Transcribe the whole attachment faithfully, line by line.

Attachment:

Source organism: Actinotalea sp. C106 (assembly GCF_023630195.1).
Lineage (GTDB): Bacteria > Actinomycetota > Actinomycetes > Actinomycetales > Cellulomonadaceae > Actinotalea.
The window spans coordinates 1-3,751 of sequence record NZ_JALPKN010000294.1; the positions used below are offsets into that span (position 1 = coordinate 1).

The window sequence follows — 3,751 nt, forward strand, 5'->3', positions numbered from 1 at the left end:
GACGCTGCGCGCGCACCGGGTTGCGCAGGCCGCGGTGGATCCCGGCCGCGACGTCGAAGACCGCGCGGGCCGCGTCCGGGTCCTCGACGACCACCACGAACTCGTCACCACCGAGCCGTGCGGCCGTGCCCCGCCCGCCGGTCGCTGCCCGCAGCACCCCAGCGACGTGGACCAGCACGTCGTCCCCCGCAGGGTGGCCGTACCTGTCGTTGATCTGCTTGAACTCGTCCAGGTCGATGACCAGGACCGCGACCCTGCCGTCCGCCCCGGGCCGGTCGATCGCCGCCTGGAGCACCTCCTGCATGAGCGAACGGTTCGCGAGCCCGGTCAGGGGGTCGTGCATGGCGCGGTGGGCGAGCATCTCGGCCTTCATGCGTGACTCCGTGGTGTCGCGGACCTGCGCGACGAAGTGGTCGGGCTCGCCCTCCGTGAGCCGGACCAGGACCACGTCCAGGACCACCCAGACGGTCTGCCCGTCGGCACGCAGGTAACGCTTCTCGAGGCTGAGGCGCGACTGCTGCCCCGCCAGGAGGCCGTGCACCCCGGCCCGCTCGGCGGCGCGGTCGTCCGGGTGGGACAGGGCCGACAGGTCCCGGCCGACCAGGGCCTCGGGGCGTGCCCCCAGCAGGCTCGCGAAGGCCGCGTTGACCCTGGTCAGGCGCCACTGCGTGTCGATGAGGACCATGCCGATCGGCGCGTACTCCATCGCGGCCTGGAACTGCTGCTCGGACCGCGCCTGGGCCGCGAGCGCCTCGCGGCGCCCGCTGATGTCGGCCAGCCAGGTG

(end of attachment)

Source organism: Actinotalea sp. C106 (assembly GCF_023630195.1).
Lineage (GTDB): Bacteria > Actinomycetota > Actinomycetes > Actinomycetales > Cellulomonadaceae > Actinotalea.
The window spans coordinates 1-3,751 of sequence record NZ_JALPKN010000294.1; the positions used below are offsets into that span (position 1 = coordinate 1).

The window sequence follows — 3,751 nt, forward strand, 5'->3', positions numbered from 1 at the left end:
GACGCTGCGCGCGCACCGGGTTGCGCAGGCCGCGGTGGATCCCGGCCGCGACGTCGAAGACCGCGCGGGCCGCGTCCGGGTCCTCGACGACCACCACGAACTCGTCACCACCGAGCCGTGCGGCCGTGCCCCGCCCGCCGGTCGCTGCCCGCAGCACCCCAGCGACGTGGACCAGCACGTCGTCCCCCGCAGGGTGGCCGTACCTGTCGTTGATCTGCTTGAACTCGTCCAGGTCGATGACCAGGACCGCGACCCTGCCGTCCGCCCCGGGCCGGTCGATCGCCGCCTGGAGCACCTCCTGCATGAGCGAACGGTTCGCGAGCCCGGTCAGGGGGTCGTGCATGGCGCGGTGGGCGAGCATCTCGGCCTTCATGCGTGACTCCGTGGTGTCGCGGACCTGCGCGACGAAGTGGTCGGGCTCGCCCTCCGTGAGCCGGACCAGGACCACGTCCAGGACCACCCAGACGGTCTGCCCGTCGGCACGCAGGTAACGCTTCTCGAGGCTGAGGCGCGACTGCTGCCCCGCCAGGAGGCCGTGCACCCCGGCCCGCTCGGCGGCGCGGTCGTCCGGGTGGGACAGGGCCGACAGGTCCCGGCCGACCAGGGCCTCGGGGCGTGCCCCCAGCAGGCTCGCGAAGGCCGCGTTGACCCTGGTCAGGCGCCACTGCGTGTCGATGAGGACCATGCCGATCGGCGCGTACTCCATCGCGGCCTGGAACTGCTGCTCGGACCGCGCCTGGGCCGCGAGCGCCTCGCGGCGCCCGCTGATGTCGGCCAGCCAGGTG